In a notice under Section 74 of the JGST Act, the necessary ingredients relating to fraud or willful misstatement of suppression of fact to evade tax have to be impleaded whereas in a notice under Section 73 of the same act the Revenue has to specifically allege the violations or contraventions, which has led to tax not being paid or short paid or erroneously refunded or Input Tax Credit wrongly availed or utilized. It is trite law that unless the foundation of a case is laid down in a show cause notice, the assessee would be precluded from defending the charges in a vague show cause notice. That would entail violation of principles of natural justice. He can only do so, if he is told as to what the charges levelled against him are and the allegations on which such charges are based. Reliance is placed on the opinion of the Constitution Bench of the Apex Court in the case of Khem Chand versus Union of India [AIR 1958 SC 300], which has also been relied upon in the case of Oryx Fisheries P. Ltd. Vs. Union of India reported in (2010) 13 SCC 427 and profitably quoted in our decision rendered in the case of the same petitioner in W.P (T) No. 2444 of 2021.
16. We are thus of the considered view that the impugned show cause notice as contained in Annexure-1 does not fulfill the ingredients of a proper show cause notice and amounts to violation of principles of natural justice. The challenge is entertainable in exercise of writ jurisdiction of this Court on the specified grounds as clearly held by the decision of the Apex Court in the case of Magadh Sugar & Energy Ltd. Vrs. State of Bihar & others reported in 2021 SCC Online SC 801, para 24 and 25. Accordingly, the impugned notice at annexure-1 and the summary of show cause notice at annexure-2 in Form GST DRC-01 is quashed. This Court, however is not inclined to be drawn into the issue whether the requirement of issuance of Form GST ASMT-10 is a condition precedent for invocation of Section 73 or 74 of the JGST Act for the purposes of deciding the instant case. Since the Court has not gone into the merits of the challenge, respondents are at liberty to initiate fresh proceedings from the same stage in accordance with law within a period of four weeks from today”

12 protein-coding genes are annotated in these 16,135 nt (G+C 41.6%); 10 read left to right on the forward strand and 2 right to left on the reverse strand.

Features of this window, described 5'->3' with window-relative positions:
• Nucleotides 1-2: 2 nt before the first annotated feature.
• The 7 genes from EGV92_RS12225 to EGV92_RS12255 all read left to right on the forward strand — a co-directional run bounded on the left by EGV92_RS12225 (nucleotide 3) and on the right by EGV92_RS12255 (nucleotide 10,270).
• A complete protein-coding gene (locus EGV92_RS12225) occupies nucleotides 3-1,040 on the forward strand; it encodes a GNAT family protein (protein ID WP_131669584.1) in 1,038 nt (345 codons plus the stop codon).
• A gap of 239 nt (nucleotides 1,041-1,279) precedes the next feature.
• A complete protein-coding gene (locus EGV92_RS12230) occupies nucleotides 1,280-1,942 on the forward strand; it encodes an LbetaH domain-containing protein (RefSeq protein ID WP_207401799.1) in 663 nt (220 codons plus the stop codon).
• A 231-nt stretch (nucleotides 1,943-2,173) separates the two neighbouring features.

8. Levy of penalty of 100% of tax dues reflected in the Summary of the Order contained in Form GST DRC-07 vide Annexure-34 in the writ petition is also in the teeth of the provisions of Section 73(9) of the Act of 2017, wherein while passing an adjudication order, the Proper Officer can levy penalty up to 10% of tax dues only. The above infirmity clearly shows non-application of mind on the part of the Deputy Commissioner, State Tax, Godda Circle, Godda. Proceedings also suffer from violation of principles of natural justice and the procedure prescribed under section 73 of the Act and are in teeth of the judgment rendered by this Court in the case M/s NKAS SERVICES PRIVATE LIMITED (Supra).
9. Taking into account all these facts and circumstances and for the reasons recorded hereinabove, the impugned show-cause notices and Summary of the Show Cause Notice dated 28.08.2020 (Annexure-1 and 2) and Summary of Orders contained in Form GST DRC-07 dated 12.12.2020 (Annexure-3) are quashed. However, Respondent No. 2- Deputy Commissioner of State Tax, Godda is at liberty to initiate fresh proceeding for the alleged contravention for the said tax period after issuance of proper show-cause notice in accordance with law. Writ petition is allowed in the manner and to the extent indicated herein above.